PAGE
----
Cool views and hot springs

Overview of the many geysers scattered across the Norris Geyser Basin in Yellowstone National Park.

Overview of the many geysers scattered across the Norris Geyser Basin in Yellowstone National Park.

Yellowstone National Park certainly tops the list of places in the world that can offer incredible geology and spectacular landscapes.

While last week’s column focused on the geothermal majesty of Mammoth Hot Springs Terraces, which serves as the northern entrance to the park there are plenty of other equally impressive spots found throughout the park’s 2.2 million acres.

For example, south of Mammoth Hot Springs is the Norris Geyser Basin, one of the park’s most active thermal areas.

A visitor could easily spend half a day exploring the basin, which is actually two separate but adjacent geyser fields: Back Basin and Porcelain Basin.

Interpretive trails with boardwalks wind through both basins. Additionally, the Norris Geyser Basin Museum, located between the two fields, is a good place to learn about this fascinating place.

The Norris Geyser Basin is believed to have been active for more than 100,000 years, making it the oldest thermal area in the park. It encompasses dozens of hydrothermal features ranging from erupting geysers to stinky fumaroles (sulfur-smelling steam vents).

Park rangers point out that the area is an active zone, meaning that every year new springs and geysers can appear while others will go dormant. This is caused by small earthquakes that can occur, which can shift the flow of water, as well as clogging from accumulations of minerals in the geysers and springs.

The 1.5-mile Back Basin trail passes by about a dozen major and minor hot springs and geysers. Among the most impressive are Emerald Spring, a 27-foot-deep pool of extremely hot water that is distinctive because of the rich blue color of its waters.

A bit farther up the trail is Steamboat Geyser, known as a most temperamental geyser. The world’s tallest active geyser, it can throw water more than 300 feet high, but does so infrequently (the last time was in May 2002) and — obviously — on its own schedule.

Most of the time, Steamboat just kind of chugs—hence the name — with big puffs of hot steam broken up every so often by larger eruptions of hot water that leap 10 to 40 feet.

Next up is Echinus Geyser, named because its mineral deposits resemble the spines of echinoderms (sea urchins). This smaller geyser erupts for three to five minutes every one to four hours. The geyser is noteworthy because it is the largest acid-water geyser in the world.

The trail continues for another half-mile or so, passing more than a dozen smaller geysers and bubbling hot springs with names like Green Dragon Spring, Puff n’ Stuff Geyser and Porkchop Geyser.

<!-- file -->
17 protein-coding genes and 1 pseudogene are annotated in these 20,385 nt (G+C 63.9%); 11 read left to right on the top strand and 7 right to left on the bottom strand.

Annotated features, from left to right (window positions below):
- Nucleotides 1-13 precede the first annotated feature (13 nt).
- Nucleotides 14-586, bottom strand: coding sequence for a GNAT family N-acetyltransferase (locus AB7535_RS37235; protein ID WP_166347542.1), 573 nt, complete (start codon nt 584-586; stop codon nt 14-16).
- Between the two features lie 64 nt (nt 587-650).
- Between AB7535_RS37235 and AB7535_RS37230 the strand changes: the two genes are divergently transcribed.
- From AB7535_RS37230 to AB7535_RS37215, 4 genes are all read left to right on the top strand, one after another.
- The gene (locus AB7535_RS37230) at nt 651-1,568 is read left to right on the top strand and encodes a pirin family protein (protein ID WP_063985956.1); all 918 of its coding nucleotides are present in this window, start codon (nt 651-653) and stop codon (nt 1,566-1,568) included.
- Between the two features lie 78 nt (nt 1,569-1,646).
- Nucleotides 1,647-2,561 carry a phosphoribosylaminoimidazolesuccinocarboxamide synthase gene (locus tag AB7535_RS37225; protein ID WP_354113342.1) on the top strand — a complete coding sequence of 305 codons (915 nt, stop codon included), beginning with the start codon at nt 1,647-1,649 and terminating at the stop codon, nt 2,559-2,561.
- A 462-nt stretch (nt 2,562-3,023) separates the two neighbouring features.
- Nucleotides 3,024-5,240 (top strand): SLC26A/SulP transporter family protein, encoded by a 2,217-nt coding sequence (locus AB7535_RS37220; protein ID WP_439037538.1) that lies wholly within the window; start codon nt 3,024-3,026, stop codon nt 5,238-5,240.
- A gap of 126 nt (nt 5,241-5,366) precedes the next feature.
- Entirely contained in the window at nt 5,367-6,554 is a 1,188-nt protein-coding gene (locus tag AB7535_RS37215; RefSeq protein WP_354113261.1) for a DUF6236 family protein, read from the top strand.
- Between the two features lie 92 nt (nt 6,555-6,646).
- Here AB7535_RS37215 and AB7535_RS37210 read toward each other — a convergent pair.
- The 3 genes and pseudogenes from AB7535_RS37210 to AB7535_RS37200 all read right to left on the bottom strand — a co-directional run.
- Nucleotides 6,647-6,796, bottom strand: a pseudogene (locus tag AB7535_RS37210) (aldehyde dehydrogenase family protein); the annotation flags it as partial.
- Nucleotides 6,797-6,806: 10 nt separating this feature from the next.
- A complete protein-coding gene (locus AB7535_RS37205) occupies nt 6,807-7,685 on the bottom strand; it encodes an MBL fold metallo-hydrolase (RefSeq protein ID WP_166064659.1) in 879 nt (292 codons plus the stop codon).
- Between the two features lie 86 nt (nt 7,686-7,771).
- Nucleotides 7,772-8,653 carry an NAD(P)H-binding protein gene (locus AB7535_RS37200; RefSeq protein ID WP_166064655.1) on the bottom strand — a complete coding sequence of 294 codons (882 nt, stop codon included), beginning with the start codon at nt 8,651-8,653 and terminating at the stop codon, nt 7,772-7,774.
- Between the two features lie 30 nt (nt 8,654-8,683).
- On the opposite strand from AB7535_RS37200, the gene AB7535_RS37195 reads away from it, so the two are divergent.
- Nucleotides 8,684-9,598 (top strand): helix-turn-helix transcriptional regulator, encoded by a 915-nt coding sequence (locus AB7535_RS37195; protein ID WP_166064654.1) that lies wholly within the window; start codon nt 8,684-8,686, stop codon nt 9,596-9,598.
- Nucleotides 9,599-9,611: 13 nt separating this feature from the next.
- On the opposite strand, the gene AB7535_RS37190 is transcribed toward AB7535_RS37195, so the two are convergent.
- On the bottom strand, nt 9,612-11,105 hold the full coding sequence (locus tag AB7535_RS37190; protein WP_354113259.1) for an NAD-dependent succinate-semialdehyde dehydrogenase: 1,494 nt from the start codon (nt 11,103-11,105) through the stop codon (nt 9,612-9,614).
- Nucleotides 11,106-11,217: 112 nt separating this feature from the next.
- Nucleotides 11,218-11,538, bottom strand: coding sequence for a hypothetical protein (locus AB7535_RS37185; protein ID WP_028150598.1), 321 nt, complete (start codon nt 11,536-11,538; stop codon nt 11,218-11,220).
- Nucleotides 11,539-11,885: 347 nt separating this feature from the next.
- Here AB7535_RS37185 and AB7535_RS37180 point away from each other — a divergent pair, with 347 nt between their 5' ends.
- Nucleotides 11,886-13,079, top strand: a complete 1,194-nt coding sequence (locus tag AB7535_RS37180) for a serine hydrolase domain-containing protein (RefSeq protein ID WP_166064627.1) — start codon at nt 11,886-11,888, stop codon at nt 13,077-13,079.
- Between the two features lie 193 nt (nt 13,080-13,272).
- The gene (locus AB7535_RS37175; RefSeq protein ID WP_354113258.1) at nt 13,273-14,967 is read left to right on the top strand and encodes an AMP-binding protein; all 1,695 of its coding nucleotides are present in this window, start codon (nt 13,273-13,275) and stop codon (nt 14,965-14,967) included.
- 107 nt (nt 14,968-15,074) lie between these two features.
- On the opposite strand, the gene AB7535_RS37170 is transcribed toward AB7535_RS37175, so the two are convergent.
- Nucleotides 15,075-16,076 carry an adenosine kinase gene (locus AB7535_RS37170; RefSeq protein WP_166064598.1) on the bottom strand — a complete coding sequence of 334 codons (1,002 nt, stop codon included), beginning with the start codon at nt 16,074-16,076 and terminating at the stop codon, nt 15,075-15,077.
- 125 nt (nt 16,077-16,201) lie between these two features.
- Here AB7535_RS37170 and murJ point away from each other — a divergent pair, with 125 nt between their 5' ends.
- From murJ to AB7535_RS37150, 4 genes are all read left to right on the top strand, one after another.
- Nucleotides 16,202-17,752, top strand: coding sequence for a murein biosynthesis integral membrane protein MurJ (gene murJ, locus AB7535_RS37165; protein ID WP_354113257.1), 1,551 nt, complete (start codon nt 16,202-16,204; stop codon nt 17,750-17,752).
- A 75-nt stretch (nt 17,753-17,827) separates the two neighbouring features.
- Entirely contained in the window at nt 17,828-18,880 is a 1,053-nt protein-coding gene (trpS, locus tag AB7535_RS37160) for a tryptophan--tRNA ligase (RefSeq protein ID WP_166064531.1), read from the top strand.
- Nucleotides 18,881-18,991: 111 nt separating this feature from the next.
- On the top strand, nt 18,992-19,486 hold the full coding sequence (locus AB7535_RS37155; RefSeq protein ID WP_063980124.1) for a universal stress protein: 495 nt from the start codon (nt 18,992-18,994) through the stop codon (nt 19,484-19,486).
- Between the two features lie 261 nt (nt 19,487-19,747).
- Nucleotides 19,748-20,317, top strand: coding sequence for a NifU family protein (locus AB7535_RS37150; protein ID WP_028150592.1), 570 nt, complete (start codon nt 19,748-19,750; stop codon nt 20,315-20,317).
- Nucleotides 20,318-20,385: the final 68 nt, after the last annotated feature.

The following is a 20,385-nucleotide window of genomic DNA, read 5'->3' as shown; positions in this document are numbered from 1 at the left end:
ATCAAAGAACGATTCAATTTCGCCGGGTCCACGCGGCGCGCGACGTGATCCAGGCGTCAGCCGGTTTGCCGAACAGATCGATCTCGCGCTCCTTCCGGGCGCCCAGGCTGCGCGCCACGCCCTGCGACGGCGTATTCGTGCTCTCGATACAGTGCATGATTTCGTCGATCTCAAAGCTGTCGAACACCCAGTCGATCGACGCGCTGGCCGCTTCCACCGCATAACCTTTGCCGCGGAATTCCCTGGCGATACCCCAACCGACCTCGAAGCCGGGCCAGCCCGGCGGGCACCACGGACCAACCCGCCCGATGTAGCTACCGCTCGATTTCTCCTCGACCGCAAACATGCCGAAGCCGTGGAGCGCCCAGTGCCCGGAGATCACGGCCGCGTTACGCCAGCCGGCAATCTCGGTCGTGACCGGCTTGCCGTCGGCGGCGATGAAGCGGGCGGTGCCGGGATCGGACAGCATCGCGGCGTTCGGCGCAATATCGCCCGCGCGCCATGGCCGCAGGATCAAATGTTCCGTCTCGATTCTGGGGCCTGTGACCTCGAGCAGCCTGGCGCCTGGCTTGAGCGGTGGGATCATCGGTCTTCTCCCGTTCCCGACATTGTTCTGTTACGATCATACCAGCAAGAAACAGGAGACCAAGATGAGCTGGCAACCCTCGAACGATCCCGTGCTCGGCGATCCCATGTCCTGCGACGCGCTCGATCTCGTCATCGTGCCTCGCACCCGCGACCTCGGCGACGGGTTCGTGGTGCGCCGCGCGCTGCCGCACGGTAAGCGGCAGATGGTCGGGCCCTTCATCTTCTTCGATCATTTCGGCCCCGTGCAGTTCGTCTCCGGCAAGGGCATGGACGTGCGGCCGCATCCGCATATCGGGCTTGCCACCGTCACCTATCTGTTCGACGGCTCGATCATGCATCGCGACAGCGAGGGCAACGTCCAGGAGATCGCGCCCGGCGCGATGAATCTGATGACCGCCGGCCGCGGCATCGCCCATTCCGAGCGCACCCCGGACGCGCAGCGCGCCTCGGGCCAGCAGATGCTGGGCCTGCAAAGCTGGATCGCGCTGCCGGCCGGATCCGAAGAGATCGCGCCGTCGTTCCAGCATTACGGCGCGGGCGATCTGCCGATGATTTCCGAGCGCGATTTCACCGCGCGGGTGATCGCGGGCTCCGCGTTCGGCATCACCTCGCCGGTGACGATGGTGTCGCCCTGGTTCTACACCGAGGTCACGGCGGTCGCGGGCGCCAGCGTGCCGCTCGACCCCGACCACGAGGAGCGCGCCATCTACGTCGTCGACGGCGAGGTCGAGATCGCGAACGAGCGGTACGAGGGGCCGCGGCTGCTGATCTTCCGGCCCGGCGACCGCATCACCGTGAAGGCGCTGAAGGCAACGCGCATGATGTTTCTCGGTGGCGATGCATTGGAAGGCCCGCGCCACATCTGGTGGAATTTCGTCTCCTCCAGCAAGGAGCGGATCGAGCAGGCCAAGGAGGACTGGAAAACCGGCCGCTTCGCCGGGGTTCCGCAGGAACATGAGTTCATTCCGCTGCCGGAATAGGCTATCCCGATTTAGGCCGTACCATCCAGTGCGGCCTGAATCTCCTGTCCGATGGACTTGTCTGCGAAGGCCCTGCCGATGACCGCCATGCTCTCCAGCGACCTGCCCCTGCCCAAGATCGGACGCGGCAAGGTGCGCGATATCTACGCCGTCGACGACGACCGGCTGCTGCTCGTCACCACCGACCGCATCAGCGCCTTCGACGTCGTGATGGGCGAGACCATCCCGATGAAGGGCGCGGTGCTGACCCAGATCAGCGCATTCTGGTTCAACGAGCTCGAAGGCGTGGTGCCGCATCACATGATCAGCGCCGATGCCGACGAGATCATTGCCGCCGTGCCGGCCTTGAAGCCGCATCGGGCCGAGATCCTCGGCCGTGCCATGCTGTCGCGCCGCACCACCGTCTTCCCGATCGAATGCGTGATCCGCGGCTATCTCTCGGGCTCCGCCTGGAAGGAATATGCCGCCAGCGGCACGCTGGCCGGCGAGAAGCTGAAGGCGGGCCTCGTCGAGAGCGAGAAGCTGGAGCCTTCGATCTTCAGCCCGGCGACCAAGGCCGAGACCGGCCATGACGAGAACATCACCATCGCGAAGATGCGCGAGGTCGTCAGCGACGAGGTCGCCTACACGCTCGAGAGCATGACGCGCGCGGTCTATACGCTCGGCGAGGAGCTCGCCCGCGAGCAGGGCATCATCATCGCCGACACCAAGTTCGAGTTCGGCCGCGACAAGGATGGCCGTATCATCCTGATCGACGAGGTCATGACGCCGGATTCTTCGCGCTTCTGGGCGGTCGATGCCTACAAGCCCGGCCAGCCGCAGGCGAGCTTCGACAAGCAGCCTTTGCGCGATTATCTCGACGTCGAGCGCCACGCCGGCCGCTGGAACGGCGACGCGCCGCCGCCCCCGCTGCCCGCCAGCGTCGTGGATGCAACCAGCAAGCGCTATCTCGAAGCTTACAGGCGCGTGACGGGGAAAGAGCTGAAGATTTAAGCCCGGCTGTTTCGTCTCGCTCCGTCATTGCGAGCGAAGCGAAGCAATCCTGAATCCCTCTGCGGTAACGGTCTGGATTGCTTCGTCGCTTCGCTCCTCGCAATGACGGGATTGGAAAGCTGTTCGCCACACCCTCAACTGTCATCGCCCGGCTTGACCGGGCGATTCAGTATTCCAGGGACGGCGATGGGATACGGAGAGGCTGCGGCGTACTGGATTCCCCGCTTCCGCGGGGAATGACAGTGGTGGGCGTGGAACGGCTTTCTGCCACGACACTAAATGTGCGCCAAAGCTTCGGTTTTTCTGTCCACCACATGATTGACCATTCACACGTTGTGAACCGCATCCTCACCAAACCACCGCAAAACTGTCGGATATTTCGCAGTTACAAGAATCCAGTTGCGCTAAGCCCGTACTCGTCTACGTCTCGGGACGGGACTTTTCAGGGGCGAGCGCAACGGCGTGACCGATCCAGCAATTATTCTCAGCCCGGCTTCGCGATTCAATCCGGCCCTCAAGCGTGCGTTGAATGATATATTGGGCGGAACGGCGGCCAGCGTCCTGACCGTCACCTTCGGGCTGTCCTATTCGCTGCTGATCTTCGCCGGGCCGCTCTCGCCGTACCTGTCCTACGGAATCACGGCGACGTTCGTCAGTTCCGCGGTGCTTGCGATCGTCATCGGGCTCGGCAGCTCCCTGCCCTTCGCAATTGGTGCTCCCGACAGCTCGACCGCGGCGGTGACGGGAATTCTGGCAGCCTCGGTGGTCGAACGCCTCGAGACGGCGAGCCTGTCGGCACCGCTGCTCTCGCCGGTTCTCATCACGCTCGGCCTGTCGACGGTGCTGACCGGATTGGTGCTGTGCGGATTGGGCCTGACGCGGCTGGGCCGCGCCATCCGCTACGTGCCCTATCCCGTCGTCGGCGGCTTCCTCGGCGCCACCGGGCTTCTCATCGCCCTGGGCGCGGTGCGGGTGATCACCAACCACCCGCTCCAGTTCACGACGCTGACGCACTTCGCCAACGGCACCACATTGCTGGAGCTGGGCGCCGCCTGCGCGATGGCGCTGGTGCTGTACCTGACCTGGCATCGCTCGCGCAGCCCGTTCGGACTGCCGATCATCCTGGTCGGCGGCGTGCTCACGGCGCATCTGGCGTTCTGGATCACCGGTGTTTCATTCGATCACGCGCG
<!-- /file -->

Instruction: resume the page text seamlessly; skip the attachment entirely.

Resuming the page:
On the other side of the museum is the .75-mile Porcelain Basin trail, where you’ll find additional geysers and hot stuff. Chief attractions here include Whirligig and Constant geysers, known for blowing their tops on a relatively regular schedule.

Twelve mile east of the Norris Geyser Basin is Canyon Village, gateway to the magnificent Upper and Lower Falls of the Yellowstone River, an area known as the Grand Canyon of the Yellowstone River.

At Artist Point, there is a quarter-mile trail that leads to several spots that afford amazing views of the 23-mile-long river canyon and the two booming falls (at 308-feet, Lower Falls is the more impressive of the two and twice as high as Niagara Falls). The steep yellow-colored canyon walls here are quite dramatic and make for photos that look like paintings.

At the other end of the canyon is picturesque Tower Falls, a 132-foot high waterfall that made famous in the paintings of several 19th century nature artists including Albert Bierstadt.

About 20 miles south of Norris Geyser Basin are the Lower and Upper Geyser basins, home of several of the park’s most famous features including Old Faithful, the Great Fountain Geyser and the colorful Grand Prismatic Spring.

Rangers note that Old Faithful has become less faithful in recent years because of geological changes. Earthquakes in other parts of the world have been known to affect Old Faithful’s schedule.

The geyser, however, still manages to erupt 17-20 times per day, with each burst discharging 4,000 to 8,000 gallons of water to an average height of 130 feet.

While other geysers in the park may be bigger or more regular, there is something special about Old Faithful, which is one of the park’s best known features, and quite an impressive sight.

Near Old Faithful, you’ll also find the historic Old Faithful Inn, built of logs in 1903, as well as the Old Faithful Lodge complex, which has a visitor center and bookstore (and lots of other services).

East of Old Faithful is Yellowstone Lake, which includes West Thumb, Grant Village, Lake Village and Fishing Bridge.

Of course, with more than two million acres it’s difficult to truly explore Yellowstone without making several trips of longer duration.

For more information about the park, contact Yellowstone National Park, 307-344-7381 or go to

Rich Moreno is taking a break from Nevada and takes his Silver State readers to Wyoming this week.


Use the comment form below to begin a discussion about this content.

Sign in to comment